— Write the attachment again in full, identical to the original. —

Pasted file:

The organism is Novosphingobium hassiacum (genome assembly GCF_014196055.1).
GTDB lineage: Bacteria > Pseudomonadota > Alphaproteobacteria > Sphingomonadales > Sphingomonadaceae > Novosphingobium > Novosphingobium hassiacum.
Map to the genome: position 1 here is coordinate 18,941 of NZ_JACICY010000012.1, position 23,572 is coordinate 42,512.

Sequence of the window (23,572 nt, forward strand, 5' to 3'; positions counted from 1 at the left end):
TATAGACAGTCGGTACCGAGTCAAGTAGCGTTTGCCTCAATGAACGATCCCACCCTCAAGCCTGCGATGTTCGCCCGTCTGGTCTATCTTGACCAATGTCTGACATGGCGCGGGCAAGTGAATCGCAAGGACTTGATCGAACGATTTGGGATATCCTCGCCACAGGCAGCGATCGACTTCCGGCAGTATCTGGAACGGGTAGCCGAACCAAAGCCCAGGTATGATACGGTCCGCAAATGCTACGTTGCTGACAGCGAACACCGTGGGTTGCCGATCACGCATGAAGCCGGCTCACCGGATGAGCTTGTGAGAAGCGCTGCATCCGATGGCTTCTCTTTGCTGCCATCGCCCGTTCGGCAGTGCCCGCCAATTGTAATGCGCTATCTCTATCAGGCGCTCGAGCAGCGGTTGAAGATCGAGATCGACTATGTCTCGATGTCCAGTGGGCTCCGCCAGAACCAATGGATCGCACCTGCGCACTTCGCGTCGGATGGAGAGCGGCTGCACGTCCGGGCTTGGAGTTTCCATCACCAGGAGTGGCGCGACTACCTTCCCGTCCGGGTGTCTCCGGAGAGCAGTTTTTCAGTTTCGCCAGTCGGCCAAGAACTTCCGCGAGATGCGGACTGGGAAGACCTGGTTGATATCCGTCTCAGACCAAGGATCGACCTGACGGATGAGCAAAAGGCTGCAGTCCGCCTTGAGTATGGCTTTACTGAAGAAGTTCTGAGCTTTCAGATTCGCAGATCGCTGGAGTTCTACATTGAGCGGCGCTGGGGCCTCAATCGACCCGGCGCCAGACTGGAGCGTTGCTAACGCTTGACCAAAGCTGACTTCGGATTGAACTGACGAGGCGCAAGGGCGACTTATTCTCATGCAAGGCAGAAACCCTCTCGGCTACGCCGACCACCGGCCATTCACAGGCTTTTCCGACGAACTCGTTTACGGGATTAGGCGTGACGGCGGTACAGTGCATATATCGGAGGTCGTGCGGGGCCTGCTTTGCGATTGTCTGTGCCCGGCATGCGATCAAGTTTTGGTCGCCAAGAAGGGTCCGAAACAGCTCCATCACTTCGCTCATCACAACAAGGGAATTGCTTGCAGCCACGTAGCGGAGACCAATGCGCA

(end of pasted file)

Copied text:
The organism is Novosphingobium hassiacum (genome assembly GCF_014196055.1).
GTDB lineage: Bacteria > Pseudomonadota > Alphaproteobacteria > Sphingomonadales > Sphingomonadaceae > Novosphingobium > Novosphingobium hassiacum.
Map to the genome: position 1 here is coordinate 18,941 of NZ_JACICY010000012.1, position 23,572 is coordinate 42,512.

Sequence of the window (23,572 nt, forward strand, 5' to 3'; positions counted from 1 at the left end):
TATAGACAGTCGGTACCGAGTCAAGTAGCGTTTGCCTCAATGAACGATCCCACCCTCAAGCCTGCGATGTTCGCCCGTCTGGTCTATCTTGACCAATGTCTGACATGGCGCGGGCAAGTGAATCGCAAGGACTTGATCGAACGATTTGGGATATCCTCGCCACAGGCAGCGATCGACTTCCGGCAGTATCTGGAACGGGTAGCCGAACCAAAGCCCAGGTATGATACGGTCCGCAAATGCTACGTTGCTGACAGCGAACACCGTGGGTTGCCGATCACGCATGAAGCCGGCTCACCGGATGAGCTTGTGAGAAGCGCTGCATCCGATGGCTTCTCTTTGCTGCCATCGCCCGTTCGGCAGTGCCCGCCAATTGTAATGCGCTATCTCTATCAGGCGCTCGAGCAGCGGTTGAAGATCGAGATCGACTATGTCTCGATGTCCAGTGGGCTCCGCCAGAACCAATGGATCGCACCTGCGCACTTCGCGTCGGATGGAGAGCGGCTGCACGTCCGGGCTTGGAGTTTCCATCACCAGGAGTGGCGCGACTACCTTCCCGTCCGGGTGTCTCCGGAGAGCAGTTTTTCAGTTTCGCCAGTCGGCCAAGAACTTCCGCGAGATGCGGACTGGGAAGACCTGGTTGATATCCGTCTCAGACCAAGGATCGACCTGACGGATGAGCAAAAGGCTGCAGTCCGCCTTGAGTATGGCTTTACTGAAGAAGTTCTGAGCTTTCAGATTCGCAGATCGCTGGAGTTCTACATTGAGCGGCGCTGGGGCCTCAATCGACCCGGCGCCAGACTGGAGCGTTGCTAACGCTTGACCAAAGCTGACTTCGGATTGAACTGACGAGGCGCAAGGGCGACTTATTCTCATGCAAGGCAGAAACCCTCTCGGCTACGCCGACCACCGGCCATTCACAGGCTTTTCCGACGAACTCGTTTACGGGATTAGGCGTGACGGCGGTACAGTGCATATATCGGAGGTCGTGCGGGGCCTGCTTTGCGATTGTCTGTGCCCGGCATGCGATCAAGTTTTGGTCGCCAAGAAGGGTCCGAAACAGCTCCATCACTTCGCTCATCACAACAAGGGAATTGCTTGCAGCCACGTAGCGGAGACCAATGCGCA